At step 212, remediation-management unit 180 remotely treats mobile terminal 102 using the connection established at step 210. The treatment procedure may include but is not limited to any of the following: (1) downloading remediation software to mobile terminal 102; (2) initiating memory and system scans at the mobile terminal to detect corrupted software, malware, and/or active malicious processes; (3) repairing or reinstalling the detected corrupted software; (4) terminating the active malicious processes; (5) deleting or quarantining the detected malware; (6) restoring the system and memory of the mobile terminal to a “clean” operational state; and (7) notifying the user about the treatment.

At step 214, remediation-management unit 180 notifies subscription-and-policy unit 160 and, optionally, IDS unit 170 about the results of the treatment procedure performed at step 212. If the treatment was successful, then subscription-and-policy unit 160 reverts the subscriber profile associated with mobile terminal 102 back to the initial state (i.e., the state prior to step 206) or to a specified default state.

At step 216, subscription-and-policy unit 160 instructs the appropriate entities of packet-switched subsystem 130 to apply the changes made at step 214 to the packet-switched data traffic corresponding to mobile terminal 102. The execution of step 216 is analogous to the execution of step 208, which is illustrated by the examples above. After the changes are effected, packet-switched subsystem 130 resumes normal operation with respect to mobile terminal 102.

As used in this specification, the term “malware,” short for malicious software, refers to the software designed to infiltrate the operating or file system of a “smart” device without an informed consent of the owner. In the computer arts, this term is generally used to designate a variety of forms of hostile, intrusive, or annoying program code. Software is considered to be malware based on the perceived intent of the creator rather than on any specific features. Malware includes computer viruses, worms, Trojan horses, spyware, dishonest adware, crimeware, most rootkits, and other malicious and unwanted programs. In law, malware is sometimes referred to as a computer contaminant, e.g., as codified in several U.S. states, such as California and West Virginia. Malware should be distinguished from defective software, that is, software that has a legitimate purpose but contains harmful bugs. A malicious process is an instance of malware-program code that is being executed by the operating system of the host device.

While this invention has been described with reference to illustrative embodiments, this description is not intended to be construed in a limiting sense. For example, in certain embodiments, a malicious mobile terminal can be treated by the remediation manager without changes to the subscription and policy information corresponding to the terminal. Various modifications of the described embodiments, as well as other embodiments of the invention, which are apparent to persons skilled in the art to which the invention pertains are deemed to lie within the principle and scope of the invention as expressed in the following claims. The described embodiments are to be considered in all respects as only illustrative and not restrictive. In particular, the scope of the invention is indicated by the appended claims rather than by the description and figures herein. All changes that come within the meaning and range of equivalency of the claims are to be embraced within their scope.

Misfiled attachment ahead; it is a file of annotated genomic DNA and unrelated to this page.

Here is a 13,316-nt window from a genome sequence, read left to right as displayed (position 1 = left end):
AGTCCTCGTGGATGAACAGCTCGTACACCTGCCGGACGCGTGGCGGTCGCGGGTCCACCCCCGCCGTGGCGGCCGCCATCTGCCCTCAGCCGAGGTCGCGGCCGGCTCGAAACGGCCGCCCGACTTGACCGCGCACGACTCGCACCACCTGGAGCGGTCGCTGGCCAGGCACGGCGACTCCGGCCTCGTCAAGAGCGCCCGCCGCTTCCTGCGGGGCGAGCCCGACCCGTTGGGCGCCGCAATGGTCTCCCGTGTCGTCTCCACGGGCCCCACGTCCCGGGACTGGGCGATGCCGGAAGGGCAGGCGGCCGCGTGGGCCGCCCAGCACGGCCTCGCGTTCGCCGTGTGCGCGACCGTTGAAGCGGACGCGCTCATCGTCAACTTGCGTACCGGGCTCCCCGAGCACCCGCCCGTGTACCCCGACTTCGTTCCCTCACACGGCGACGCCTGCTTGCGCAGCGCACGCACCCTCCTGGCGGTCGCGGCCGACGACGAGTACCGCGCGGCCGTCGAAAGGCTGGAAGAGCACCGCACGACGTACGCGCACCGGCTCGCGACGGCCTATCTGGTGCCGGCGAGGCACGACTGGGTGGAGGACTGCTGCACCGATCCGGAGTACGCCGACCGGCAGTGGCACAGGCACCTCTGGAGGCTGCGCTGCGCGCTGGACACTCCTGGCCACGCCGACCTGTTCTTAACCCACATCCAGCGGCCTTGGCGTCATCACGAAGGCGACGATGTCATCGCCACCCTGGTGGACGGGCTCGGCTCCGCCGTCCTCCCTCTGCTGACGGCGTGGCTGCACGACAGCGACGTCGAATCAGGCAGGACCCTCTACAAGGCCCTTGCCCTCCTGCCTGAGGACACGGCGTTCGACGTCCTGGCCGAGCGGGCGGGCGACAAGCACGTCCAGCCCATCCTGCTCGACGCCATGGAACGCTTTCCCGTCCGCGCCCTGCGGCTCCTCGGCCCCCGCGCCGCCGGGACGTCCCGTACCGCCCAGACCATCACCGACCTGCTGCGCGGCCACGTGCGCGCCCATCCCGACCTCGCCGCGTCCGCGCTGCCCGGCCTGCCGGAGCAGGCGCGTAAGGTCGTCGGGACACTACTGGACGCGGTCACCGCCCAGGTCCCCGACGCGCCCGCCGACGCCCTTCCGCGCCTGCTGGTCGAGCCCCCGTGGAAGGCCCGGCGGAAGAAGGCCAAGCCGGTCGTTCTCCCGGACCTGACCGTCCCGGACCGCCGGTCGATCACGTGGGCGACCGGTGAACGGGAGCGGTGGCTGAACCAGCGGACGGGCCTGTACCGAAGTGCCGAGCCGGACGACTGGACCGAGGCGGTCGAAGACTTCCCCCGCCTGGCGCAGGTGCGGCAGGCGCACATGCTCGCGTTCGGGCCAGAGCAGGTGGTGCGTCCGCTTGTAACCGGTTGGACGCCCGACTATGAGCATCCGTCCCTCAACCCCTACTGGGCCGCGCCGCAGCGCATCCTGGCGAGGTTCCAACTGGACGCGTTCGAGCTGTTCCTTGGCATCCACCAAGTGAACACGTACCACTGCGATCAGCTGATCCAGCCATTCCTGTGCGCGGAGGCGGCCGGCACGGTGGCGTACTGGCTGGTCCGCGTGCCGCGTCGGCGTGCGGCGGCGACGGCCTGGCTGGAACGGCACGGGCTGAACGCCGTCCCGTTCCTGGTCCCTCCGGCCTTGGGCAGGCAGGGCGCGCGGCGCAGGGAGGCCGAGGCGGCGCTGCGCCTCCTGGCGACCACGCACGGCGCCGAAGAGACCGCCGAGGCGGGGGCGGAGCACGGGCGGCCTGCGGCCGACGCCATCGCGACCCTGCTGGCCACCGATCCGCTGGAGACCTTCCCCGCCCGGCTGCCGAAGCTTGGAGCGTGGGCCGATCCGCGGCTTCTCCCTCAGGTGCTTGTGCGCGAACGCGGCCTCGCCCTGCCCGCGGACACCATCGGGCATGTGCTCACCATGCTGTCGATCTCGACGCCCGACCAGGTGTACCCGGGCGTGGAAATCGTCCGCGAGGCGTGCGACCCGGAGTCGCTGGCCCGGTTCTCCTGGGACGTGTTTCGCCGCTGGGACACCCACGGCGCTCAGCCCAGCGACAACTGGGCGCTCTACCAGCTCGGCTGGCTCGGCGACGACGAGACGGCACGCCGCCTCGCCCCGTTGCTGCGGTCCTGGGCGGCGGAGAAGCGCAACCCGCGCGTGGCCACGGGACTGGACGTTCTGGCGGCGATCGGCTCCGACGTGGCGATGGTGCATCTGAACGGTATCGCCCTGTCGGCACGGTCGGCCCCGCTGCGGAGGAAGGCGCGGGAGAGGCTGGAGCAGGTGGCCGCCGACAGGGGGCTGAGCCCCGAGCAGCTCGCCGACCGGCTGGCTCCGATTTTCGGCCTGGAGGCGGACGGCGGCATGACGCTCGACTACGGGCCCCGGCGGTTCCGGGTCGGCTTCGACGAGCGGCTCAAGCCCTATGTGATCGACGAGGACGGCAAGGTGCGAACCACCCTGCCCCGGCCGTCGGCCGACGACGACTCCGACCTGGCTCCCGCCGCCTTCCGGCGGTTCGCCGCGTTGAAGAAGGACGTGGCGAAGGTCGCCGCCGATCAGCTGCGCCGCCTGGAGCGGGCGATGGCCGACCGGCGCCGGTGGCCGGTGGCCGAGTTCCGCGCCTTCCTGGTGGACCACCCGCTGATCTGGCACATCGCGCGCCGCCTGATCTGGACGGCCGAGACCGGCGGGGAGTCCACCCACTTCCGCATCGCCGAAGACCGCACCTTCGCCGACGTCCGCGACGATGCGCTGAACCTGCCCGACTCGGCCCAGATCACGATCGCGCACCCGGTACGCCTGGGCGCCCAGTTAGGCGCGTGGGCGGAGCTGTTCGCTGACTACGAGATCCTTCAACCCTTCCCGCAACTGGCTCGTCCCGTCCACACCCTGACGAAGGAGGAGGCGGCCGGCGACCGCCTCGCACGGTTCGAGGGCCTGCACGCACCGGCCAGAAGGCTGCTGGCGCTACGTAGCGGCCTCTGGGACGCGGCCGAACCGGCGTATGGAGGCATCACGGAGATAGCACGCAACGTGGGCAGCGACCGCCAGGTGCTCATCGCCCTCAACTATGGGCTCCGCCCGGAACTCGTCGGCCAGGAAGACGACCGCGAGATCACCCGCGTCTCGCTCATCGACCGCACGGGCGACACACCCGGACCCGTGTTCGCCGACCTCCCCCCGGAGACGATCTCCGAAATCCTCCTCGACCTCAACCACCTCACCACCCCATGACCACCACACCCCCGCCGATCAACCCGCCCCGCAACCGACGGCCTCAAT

The present invention can be embodied in the form of methods and apparatuses for practicing those methods. The present invention can also be embodied in the form of program code embodied in tangible media, such as magnetic recording media, optical recording media, solid state memory, floppy diskettes, CD-ROMs, hard drives, or any other non-transitory machine-readable storage medium, wherein, when the program code is loaded into and executed by a machine, such as a network server, the machine becomes an apparatus for practicing the invention. When implemented on a general-purpose processor, the program code segments combine with the processor to provide a unique device that operates analogously to specific logic circuits.

The description and drawings merely illustrate the principles of the invention. It will thus be appreciated that those of ordinary skill in the art will be able to devise various arrangements that, although not explicitly described or shown herein, embody the principles of the invention and are included within its spirit and scope. Furthermore, all examples recited herein are principally intended expressly to be only for pedagogical purposes to aid the reader in understanding the principles of the invention and the concepts contributed by the inventor(s) to furthering the art, and are to be construed as being without limitation to such specifically recited examples and conditions. Moreover, all statements herein reciting principles, aspects, and embodiments of the invention, as well as specific examples thereof, are intended to encompass equivalents thereof.